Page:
I remember every detail like it was yesterday. Three lanes merged into two, and we hit gravel going about sixty miles an hour. I didn’t have my seatbelt on. I braced and then bounced around inside the car until I was eventually ejected out the hatchback. The car finally stopped after at least three flips and one end-over-end rotation. I was trapped underneath the rear driver side with the wheel spinning next to my cheek. Panic set in as I couldn’t move anything below my waist. After countless medical procedures, several broken bones and seventy-seven long days, I took my first steps without any assistance.
This accident on September 10, 1994 is a defining moment that I revisit when I wonder about my purpose in life, doubt God’s plan or forget his faithfulness. It is a miracle that I am alive today. This event is an anchor for my faith, like the stones of remembrance often found after an Old Testament encounter with the God of Abraham.
Stones of Remembrance
I love the story of Joshua. He was an unexpected leader with big shoes on an incredible, faith-building journey. In Joshua 3, with his toe in the water, he waited for God’s miraculous rescue. Faith. In chapter 5 he circumcised grown men with a sharp stone. Faith. In chapter 6, city walls crumbled at the sound of his trumpets. Faith. By chapter 10, he literally asked God to make the sun stand still. Remembering God’s previous faithfulness grew Joshua’s faith in God’s ability to do more. I believe this is still one way that God grows our faith — he places us in faith-inducing situations.
One of the most faith-inducing parts of Joshua’s story occurs in chapter 4. The Israelites had just walked across the floor of the Jordan during flood stage without even getting their sandals muddy. God quickly instructed Joshua to build a memorial at their campsite. The stones were a testimony of God’s faithfulness.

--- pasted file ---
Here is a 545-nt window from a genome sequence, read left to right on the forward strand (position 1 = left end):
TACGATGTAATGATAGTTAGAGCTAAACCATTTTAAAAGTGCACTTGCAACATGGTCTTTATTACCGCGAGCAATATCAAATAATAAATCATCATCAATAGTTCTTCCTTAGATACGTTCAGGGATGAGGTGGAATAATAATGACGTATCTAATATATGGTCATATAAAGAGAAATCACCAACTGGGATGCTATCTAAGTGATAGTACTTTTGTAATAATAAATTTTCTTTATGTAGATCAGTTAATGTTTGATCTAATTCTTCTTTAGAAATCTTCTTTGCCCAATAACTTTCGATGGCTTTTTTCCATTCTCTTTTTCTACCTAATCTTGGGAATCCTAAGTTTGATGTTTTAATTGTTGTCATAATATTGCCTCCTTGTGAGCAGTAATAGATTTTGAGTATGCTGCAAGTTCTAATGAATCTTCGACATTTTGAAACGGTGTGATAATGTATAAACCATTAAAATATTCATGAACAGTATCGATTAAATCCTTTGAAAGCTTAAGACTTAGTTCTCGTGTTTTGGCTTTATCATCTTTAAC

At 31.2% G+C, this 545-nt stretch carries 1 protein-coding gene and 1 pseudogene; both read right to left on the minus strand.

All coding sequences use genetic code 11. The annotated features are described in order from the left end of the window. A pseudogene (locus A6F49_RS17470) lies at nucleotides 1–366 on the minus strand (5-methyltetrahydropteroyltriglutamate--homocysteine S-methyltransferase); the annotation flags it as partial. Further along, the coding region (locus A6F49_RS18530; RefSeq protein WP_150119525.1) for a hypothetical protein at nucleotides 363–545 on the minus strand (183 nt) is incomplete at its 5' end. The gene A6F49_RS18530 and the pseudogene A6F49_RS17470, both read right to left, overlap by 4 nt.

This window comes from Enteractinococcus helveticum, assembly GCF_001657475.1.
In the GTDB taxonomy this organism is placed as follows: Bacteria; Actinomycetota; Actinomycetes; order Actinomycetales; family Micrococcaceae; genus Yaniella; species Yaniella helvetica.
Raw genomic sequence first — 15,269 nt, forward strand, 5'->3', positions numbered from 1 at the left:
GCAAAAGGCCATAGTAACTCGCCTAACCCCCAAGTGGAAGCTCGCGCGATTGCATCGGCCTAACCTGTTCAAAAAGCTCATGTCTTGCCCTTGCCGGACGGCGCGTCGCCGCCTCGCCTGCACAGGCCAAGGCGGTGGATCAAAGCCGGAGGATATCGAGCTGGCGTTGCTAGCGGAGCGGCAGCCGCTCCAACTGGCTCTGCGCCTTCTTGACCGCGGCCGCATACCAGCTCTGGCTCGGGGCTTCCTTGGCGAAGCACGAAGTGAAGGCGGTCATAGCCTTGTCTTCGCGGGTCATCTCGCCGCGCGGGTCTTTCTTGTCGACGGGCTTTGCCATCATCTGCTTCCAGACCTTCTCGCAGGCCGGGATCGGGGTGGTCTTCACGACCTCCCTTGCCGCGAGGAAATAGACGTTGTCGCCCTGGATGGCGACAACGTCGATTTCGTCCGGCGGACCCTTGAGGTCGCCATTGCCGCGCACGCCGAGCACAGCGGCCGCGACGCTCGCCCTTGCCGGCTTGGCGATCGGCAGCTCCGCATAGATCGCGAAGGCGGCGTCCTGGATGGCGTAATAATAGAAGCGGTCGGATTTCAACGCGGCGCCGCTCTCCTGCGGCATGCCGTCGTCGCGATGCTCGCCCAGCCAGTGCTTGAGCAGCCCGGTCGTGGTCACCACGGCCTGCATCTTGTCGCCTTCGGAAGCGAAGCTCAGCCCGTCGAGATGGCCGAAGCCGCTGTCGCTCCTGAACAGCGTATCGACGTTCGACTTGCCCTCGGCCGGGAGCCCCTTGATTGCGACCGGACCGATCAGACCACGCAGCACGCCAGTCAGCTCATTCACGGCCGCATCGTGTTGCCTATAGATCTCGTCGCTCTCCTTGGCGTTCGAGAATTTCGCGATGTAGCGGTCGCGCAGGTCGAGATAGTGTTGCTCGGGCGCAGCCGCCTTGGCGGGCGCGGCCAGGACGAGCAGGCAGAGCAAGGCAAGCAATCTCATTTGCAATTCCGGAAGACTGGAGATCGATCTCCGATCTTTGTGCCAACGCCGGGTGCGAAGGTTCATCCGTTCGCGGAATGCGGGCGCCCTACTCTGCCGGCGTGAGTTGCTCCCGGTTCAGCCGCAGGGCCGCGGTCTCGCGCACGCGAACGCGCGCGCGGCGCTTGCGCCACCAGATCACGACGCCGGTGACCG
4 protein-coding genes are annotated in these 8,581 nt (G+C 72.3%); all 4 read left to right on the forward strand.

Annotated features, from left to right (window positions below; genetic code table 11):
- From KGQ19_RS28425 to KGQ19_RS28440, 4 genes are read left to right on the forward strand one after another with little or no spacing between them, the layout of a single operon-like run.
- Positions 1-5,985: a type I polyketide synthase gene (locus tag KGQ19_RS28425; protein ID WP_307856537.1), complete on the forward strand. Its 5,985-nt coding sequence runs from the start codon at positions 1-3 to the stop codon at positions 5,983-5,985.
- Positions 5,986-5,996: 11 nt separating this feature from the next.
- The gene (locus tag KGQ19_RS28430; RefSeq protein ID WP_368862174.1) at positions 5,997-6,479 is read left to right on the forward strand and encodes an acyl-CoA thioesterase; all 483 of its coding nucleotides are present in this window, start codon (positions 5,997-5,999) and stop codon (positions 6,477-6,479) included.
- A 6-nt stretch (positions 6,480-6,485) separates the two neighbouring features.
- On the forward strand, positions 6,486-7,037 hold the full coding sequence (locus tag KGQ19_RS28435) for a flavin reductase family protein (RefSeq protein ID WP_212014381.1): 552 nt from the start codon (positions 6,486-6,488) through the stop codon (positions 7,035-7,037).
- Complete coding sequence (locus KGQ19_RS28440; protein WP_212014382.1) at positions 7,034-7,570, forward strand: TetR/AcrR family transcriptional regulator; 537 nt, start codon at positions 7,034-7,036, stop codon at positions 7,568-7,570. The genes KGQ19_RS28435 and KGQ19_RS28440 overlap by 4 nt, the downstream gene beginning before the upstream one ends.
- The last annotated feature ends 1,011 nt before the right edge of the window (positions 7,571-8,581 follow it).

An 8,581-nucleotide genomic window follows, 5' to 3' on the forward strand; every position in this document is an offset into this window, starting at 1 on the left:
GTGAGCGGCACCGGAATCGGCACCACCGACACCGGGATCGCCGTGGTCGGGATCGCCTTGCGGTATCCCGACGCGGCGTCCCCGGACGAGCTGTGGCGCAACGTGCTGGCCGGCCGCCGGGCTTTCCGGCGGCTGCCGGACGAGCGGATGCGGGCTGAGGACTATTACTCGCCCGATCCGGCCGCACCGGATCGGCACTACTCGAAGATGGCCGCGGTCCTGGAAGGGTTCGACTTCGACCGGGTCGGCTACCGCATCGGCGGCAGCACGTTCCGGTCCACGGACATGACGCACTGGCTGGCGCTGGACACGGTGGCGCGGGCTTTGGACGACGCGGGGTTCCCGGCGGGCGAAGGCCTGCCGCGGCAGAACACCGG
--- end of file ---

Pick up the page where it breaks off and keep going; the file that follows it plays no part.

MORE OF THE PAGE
“For the Lord your God dried up the waters of the Jordan for you until you passed over… so that all the peoples of the earth may know that the hand of the Lord is mighty, that you may fear the Lord your God forever.” (Joshua 4:23-24).
This memorial always made sense to me. Yet, for many years, I glazed over verse 9.
“And Joshua set up twelve stones in the midst of the Jordan, in the place where the feet of the priests bearing the ark of the covenant had stood; and they are there to this day.”
What? There were two memorials? Didn’t Joshua realize that flood stage Jordan was going to hide these stones? When would anyone, including Joshua, even be able to see this memorial?
I can think of one time when the stones would be visible: In a drought.
God Is Faithful
God allows us to experience some defining moments, good and bad, and the memorial at the end is public for all to see. Sometimes, though, the memorial is not visible to others. God meets us in a powerful way, and the character building isn’t public. The stones of remembrance are intimate ones between us and our Father. And just like Joshua, sometimes we can’t even see the memorial stones unless we are in a drought.
I am currently enduring a season of drought. Nineteen years of ministry wounds and heartbreaks have wrecked me. The loss of loved ones has left me empty. Unmet expectations have calloused my perspective. I am operating on fumes instead of out of the overflow of a life hidden in Christ. I have been too busy doing ministry to rest and allow my heavenly Father to minister to me. I have lost the joy of my salvation.